Jesús Rafael Soto|
(b. Ciudad Bolivar, Venezuela, 1923 - d. Paris, France 2005).
Soto is recognized for his sculptural work that deals with issues of depicting motion, space and kinetic movement. His involvement with the visual arts began with a job he got painting signs for the local cinema in Ciudad Bolivar. His work painting led to a scholarship to attend the Cristobal Rojas School of Fine and Applied Arts in Caracas. There he met fellow artists Alejandro Otero and Carlos Cruz-Diez. After graduating he began teaching and was appointed director of the School of fine arts in Maracaibo in 1949. He was awarded a government scholarship to travel to Paris in 1950. His work was well received in Paris and he exhibited at the Salon des Realites in 1951.
Between 1950 and 1952 he created the first works in which elements in space placed in series produced effects of virtual movement and optical vibration. Soto was a special guest of the 1966 Venice Biennial and participated in the 1996 Sao Paulo Biennial. In 1969, for his retrospective at the Musee d'art Moderne de la Ville de Paris, the artist constructed the first of his large Penetrables, environments of hanging plastic or metal tubes that could be entered and displaced by the spectator. He completed many public commissions, including murals for the UNESCO building in Paris in 1970. Soto was instrumental in establishing the Museo de Arte Moderno Jesus Soto in Ciudad Bolivar in 1973. The monumental Esfera Virtual, for the Olympic Sculpture Park in Seoul, South Korea, was installed in 1988. One-person exhibitions of his work have been held at the Stedelijk Museum, Amsterdam, 1968; the Fundacion Museo de Bellas Artes, Caracas, 1971; the Museo de Arte Moderno, Bogota, 1972; the Solomon R. Guggenheim Museum, New York, 1974; the Palacio de Velazquez, Madrid, 1982; the Museo de Arte Contemporaneo de Caracas, 1983; the Center for the Fine Arts, Miami, 1985; and the Museum of Modern Art, Kamakura, Japan, 1990. Soto's work has been included in major group exhibitions throughout the world including the 1963 Sao Paulo Bienal; the 1964 and 1966 Venice Biennales; and in Latin American Artists of the Twentieth Century, Centre George Pompidou, Paris, and Museum of Modern Art, New York 1992.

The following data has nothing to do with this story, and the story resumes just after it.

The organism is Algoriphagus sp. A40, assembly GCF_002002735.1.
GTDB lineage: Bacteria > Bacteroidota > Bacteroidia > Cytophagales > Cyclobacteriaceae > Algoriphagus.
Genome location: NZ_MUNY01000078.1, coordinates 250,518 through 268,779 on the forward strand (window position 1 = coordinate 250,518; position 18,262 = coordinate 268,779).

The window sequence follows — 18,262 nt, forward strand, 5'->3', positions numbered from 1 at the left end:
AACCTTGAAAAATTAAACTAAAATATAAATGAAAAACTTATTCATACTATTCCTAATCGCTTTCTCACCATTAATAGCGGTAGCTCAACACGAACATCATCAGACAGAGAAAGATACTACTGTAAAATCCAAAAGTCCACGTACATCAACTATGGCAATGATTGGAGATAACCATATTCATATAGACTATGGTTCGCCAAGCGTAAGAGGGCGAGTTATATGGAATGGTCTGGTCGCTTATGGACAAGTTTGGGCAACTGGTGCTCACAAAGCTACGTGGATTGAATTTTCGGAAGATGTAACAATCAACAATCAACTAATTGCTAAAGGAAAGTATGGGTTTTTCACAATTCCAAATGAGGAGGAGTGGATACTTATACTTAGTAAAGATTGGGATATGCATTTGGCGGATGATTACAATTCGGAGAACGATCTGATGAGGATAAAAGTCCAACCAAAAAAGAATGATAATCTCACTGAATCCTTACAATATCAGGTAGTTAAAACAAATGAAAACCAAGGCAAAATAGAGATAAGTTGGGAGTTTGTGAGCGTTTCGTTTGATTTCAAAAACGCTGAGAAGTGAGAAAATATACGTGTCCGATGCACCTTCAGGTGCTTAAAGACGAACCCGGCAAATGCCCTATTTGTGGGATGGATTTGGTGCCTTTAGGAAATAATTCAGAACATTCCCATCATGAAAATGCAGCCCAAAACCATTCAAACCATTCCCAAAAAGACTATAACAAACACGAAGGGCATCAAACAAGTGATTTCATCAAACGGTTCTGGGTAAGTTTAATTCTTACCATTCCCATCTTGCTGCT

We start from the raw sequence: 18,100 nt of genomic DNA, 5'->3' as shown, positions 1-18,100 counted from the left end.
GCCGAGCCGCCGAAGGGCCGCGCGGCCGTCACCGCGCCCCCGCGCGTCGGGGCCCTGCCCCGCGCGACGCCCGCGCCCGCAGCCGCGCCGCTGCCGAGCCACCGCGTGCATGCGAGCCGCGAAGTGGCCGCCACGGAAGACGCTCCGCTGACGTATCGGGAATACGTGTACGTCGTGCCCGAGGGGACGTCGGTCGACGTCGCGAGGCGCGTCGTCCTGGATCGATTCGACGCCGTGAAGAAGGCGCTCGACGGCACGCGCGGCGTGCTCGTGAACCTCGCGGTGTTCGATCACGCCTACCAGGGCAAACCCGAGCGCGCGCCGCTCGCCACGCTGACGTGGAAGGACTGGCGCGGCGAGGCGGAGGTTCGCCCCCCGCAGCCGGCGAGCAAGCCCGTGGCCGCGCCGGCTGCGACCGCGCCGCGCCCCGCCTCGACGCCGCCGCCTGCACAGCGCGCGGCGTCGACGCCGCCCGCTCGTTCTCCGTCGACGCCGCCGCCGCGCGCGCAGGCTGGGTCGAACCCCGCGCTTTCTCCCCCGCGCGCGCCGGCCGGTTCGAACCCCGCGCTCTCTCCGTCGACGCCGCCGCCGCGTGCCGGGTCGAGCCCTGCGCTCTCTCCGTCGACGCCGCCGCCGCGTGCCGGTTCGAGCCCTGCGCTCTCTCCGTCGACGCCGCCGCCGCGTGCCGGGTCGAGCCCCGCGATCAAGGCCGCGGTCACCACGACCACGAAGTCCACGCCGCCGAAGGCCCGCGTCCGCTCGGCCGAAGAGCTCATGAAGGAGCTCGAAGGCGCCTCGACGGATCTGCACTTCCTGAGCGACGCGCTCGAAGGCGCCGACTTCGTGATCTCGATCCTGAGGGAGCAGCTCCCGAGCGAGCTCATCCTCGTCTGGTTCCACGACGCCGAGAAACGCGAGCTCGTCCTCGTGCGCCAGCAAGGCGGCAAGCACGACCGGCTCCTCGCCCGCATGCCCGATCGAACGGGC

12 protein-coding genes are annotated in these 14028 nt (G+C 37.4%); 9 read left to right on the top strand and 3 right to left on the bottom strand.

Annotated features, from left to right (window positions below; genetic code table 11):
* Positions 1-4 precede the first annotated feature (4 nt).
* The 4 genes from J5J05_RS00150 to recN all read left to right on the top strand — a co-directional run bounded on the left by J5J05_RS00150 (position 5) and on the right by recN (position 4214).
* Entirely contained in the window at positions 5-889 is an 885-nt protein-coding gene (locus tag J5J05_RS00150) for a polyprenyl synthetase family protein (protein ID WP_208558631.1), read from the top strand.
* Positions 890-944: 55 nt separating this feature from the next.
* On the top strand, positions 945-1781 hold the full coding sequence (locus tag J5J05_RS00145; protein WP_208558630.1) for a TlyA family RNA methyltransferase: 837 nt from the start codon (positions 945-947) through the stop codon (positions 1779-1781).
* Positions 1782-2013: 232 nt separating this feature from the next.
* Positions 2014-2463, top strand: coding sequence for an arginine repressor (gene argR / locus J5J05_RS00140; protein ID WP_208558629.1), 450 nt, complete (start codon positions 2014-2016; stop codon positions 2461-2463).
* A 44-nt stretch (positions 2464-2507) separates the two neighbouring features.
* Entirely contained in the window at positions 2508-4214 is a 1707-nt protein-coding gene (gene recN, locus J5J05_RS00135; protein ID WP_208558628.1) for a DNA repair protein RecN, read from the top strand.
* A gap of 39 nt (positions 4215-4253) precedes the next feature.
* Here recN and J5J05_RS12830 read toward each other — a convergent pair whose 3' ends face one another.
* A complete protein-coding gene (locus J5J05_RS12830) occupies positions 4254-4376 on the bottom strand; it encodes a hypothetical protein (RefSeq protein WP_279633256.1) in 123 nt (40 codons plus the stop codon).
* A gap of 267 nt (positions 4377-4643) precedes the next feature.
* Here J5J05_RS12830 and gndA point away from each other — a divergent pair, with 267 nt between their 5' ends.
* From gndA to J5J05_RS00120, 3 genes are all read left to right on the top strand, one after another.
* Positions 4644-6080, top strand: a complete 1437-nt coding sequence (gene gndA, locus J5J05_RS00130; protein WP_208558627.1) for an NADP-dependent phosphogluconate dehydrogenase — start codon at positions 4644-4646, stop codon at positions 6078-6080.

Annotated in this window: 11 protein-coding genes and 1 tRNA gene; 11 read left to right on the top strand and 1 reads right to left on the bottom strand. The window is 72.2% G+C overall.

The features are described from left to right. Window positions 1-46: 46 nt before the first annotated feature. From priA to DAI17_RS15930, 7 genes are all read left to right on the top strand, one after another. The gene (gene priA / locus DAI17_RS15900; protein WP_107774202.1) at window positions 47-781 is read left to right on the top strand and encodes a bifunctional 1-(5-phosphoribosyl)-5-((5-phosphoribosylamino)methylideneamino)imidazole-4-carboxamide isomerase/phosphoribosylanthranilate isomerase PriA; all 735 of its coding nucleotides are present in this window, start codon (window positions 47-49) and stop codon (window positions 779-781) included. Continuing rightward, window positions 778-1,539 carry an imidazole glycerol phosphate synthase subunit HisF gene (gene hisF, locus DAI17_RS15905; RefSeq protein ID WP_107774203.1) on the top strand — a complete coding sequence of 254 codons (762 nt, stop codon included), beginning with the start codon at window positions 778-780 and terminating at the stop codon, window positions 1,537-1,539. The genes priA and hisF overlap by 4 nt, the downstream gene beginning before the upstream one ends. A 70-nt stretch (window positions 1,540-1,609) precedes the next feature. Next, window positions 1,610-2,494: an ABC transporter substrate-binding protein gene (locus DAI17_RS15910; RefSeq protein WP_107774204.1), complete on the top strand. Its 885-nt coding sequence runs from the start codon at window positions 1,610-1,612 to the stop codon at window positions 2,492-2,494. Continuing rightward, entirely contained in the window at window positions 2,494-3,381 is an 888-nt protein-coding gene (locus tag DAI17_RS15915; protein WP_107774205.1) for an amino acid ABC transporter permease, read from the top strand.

In this conversation from 2001, art collector and LatinArt.com founding president Dr. Hector Ziperovich speaks with the artist in Caracas about his life-long exploration of abstraction.